What on earth are we singing? Part 3
Have you ever considered what might define the contemporary congregational song (CCS) genre? Of course every song is unique (although some may feel that CCS all sound the same!), but what are the music and extra-musical parameters that make CCS, CCS. Are they just pop songs with Christian lyrics? These are just some of the questions I’ve been pursuing answers to through my PhD research, overflowing into this series of articles. If you’re only just joining the conversation, please check out the first two parts (Part 1, Part 2) so you’ve got the context of what I’m about to reveal…
But, before we go any further, I thought it might be helpful to outline what I intend to cover over the coming months:
- Summary of the genre analysis (this article)
- More in-depth CCS Lyric analysis
- More in-depth CCS Music analysis
- Secular musical influences
- Industry in the driving seat (platforms for CCS)
- Songwriters’ perspectives
- Average believers and the songs we make them sing
- Perceptions of engagement
- A framework for effective contemporary congregational songs
Having analysed 25 representative CCS that are popularly sung across numerous countries, scores of denominations, thousands of churches, and are highly viewed on YouTube, the following is a summary of the genre. Yes, it’s reductionist, and you may like (or not like) some of the findings, but they are what they are. You will be able to find exceptions; some of those exceptions are what makes the individual songs stand out among the sea of over 300,000 English-language worship songs represented by CCLI.
Contemporary congregational songs we sing are predominantly written/co-written since 2009 by male singer-songwriters, mostly with a strong local church expression. They are recorded by artists who have a significant platform (including financial backing and marketing) with which to gain the initial momentum required to seed the songs across enough churches for them to begin registering on CCLI charts. Effectively, they are either extensively on tour or front the worship of large cross-denominational conferences.
They will be recorded in a live or pseudo-live worship context, probably with Electric Guitar(s), Acoustic Guitar(s), Keyboard(s), Bass, Drums and Lead vocal/Backing vocals. They will of course be commercially available and registered with CCLI. Many of them will also be recorded on video. All of them will have this version, or a fan created lyrics-with-background-pictures version uploaded to YouTube.
They are in white-note-Major-keys and always contain chords I, IV and V with one or two extra chords added, often vi or ii. They are on average 6’16” long, predominantly slower in tempo (below 80bpm), and in simple quadruple time (4/4), rarely in complex duple (6/8). They are likely to have more than one Verse, a Chorus and either a Bridge and/or an Instrumental section. They will on average use 123 words, although it could be half or double that amount. And yes, for the record, female songwriters on average use more words (138) in their songs than male songwriters (106). CCS will likely have a primary focus of Praise/Thanksgiving, but possibly Prophetic/Statement and less likely Worship or Petition (definitions can be found in Part 2).
They are likely to be written from an individual point of view (I, me, my), but are often a combination of individual/plural points of view (I, me, my, we, us, our). They will address God more than they acknowledge the singer. They will generally focus on the second person of the Trinity, sometimes referencing God or the Spirit, but almost never Father or Holy Spirit, and they will generally not address the Godhead with more than four titles in the one song (e.g. Lord, Saviour, Redeemer, Jesus). They will also address God directly through the 2nd person pronoun (You), or through a combination of 2nd and 3rd person pronouns (You, He). If there is any level of intimacy in the lyrics they will virtually only ever be directed to Jesus, or the undefined divine “You”.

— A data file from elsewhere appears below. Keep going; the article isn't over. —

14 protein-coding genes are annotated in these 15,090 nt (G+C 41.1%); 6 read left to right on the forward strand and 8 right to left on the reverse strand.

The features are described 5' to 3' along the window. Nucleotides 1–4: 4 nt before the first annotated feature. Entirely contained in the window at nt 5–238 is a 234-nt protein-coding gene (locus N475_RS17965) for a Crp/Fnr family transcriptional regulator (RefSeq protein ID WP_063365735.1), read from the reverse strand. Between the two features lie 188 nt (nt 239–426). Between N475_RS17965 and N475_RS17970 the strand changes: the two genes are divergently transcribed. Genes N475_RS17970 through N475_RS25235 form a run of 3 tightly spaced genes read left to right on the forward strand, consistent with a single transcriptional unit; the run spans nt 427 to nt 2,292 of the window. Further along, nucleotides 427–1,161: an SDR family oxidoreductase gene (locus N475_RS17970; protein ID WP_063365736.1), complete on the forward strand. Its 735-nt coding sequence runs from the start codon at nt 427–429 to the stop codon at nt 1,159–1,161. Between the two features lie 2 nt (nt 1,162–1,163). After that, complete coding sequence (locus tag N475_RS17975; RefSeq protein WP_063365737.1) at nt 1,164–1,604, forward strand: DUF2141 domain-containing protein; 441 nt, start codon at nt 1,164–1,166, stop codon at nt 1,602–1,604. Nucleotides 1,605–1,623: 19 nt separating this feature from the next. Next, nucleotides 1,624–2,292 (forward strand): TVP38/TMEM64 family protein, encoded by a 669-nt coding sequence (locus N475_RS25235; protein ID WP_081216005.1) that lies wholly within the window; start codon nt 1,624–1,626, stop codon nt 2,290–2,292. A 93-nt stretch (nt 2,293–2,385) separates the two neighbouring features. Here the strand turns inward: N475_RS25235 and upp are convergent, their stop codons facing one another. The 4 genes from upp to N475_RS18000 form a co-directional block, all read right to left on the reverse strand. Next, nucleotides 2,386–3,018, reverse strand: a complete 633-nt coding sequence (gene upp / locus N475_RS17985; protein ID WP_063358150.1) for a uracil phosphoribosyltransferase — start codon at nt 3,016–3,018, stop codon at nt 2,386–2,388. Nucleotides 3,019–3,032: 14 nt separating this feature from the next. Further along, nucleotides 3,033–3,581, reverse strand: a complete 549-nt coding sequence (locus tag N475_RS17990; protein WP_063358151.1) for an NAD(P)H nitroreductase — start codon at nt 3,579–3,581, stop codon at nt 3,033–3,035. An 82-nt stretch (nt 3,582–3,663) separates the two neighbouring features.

They will contain some Scriptural references, often in isolation and re-expressed, as well as acknowledging one or more of God’s attributes. The most likely attributes to be acknowledged are God’s; love, name, mercy/grace, light, goodness, and greatness/strength/omnipotence. They are likely to have a melodic range of a perfect octave somewhere between D4 and E5, with a “pitch center of gravity” of B5, at least in their recorded versions. The overwhelming majority of intervallic movement in the melodies is the unison (repeated notes) and the Major second, similar to the statistics for nursery rhyme melodies. Of course, they will be comparatively rhythmically more complex. Finally, they will contain some easily identifiable lyric hook or instrumental riff which is reoccurring.
This summary may at first appear facetious, but it’s not. It is not prescriptive, but descriptive of the genre. There is no value judgement made of the findings, although you may feel particularly passionate that some of these musical/lyrical elements should change. Great! Encourage your songwriters to write songs according to your convictions. Alternatively, choose songs for your church that address your concerns. Alternatively, you may feel that this quite adequately endorses the majority of songs you sing/lead. The more interesting question is why does this accurately summarise the genre? What are the limitations that congregational songs must adhere to, if they are to remain congregational? I open the floor…